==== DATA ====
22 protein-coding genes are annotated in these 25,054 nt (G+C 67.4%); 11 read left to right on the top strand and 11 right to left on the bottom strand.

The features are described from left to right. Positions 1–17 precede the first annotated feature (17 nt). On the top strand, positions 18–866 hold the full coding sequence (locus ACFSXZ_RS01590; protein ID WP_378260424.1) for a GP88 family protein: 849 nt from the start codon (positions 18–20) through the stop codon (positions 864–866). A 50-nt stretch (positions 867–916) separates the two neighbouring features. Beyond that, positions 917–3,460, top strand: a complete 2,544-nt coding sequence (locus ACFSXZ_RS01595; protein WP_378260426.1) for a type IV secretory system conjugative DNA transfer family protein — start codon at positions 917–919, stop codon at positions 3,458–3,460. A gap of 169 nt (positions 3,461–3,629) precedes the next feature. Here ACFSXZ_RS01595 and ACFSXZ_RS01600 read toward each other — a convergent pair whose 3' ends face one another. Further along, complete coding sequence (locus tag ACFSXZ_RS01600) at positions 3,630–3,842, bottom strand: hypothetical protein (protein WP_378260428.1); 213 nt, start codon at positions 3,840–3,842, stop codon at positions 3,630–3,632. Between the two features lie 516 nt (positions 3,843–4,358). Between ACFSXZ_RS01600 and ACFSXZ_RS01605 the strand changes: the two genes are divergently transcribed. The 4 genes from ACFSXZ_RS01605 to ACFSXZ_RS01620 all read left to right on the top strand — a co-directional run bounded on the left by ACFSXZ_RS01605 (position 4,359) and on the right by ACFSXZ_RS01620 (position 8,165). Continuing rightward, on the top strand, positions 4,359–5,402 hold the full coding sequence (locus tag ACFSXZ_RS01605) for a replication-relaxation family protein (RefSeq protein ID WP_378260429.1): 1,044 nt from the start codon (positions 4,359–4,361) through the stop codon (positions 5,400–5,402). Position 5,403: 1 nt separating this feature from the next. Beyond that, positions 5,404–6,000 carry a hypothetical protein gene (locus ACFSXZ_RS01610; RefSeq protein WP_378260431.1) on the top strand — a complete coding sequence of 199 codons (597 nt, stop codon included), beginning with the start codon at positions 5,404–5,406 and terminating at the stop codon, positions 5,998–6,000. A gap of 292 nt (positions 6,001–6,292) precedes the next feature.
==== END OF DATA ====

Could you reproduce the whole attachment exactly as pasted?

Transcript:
22 protein-coding genes are annotated in these 25,054 nt (G+C 67.4%); 11 read left to right on the top strand and 11 right to left on the bottom strand.

The features are described from left to right. Positions 1–17 precede the first annotated feature (17 nt). On the top strand, positions 18–866 hold the full coding sequence (locus ACFSXZ_RS01590; protein ID WP_378260424.1) for a GP88 family protein: 849 nt from the start codon (positions 18–20) through the stop codon (positions 864–866). A 50-nt stretch (positions 867–916) separates the two neighbouring features. Beyond that, positions 917–3,460, top strand: a complete 2,544-nt coding sequence (locus ACFSXZ_RS01595; protein WP_378260426.1) for a type IV secretory system conjugative DNA transfer family protein — start codon at positions 917–919, stop codon at positions 3,458–3,460. A gap of 169 nt (positions 3,461–3,629) precedes the next feature. Here ACFSXZ_RS01595 and ACFSXZ_RS01600 read toward each other — a convergent pair whose 3' ends face one another. Further along, complete coding sequence (locus tag ACFSXZ_RS01600) at positions 3,630–3,842, bottom strand: hypothetical protein (protein WP_378260428.1); 213 nt, start codon at positions 3,840–3,842, stop codon at positions 3,630–3,632. Between the two features lie 516 nt (positions 3,843–4,358). Between ACFSXZ_RS01600 and ACFSXZ_RS01605 the strand changes: the two genes are divergently transcribed. The 4 genes from ACFSXZ_RS01605 to ACFSXZ_RS01620 all read left to right on the top strand — a co-directional run bounded on the left by ACFSXZ_RS01605 (position 4,359) and on the right by ACFSXZ_RS01620 (position 8,165). Continuing rightward, on the top strand, positions 4,359–5,402 hold the full coding sequence (locus tag ACFSXZ_RS01605) for a replication-relaxation family protein (RefSeq protein ID WP_378260429.1): 1,044 nt from the start codon (positions 4,359–4,361) through the stop codon (positions 5,400–5,402). Position 5,403: 1 nt separating this feature from the next. Beyond that, positions 5,404–6,000 carry a hypothetical protein gene (locus ACFSXZ_RS01610; RefSeq protein WP_378260431.1) on the top strand — a complete coding sequence of 199 codons (597 nt, stop codon included), beginning with the start codon at positions 5,404–5,406 and terminating at the stop codon, positions 5,998–6,000. A gap of 292 nt (positions 6,001–6,292) precedes the next feature.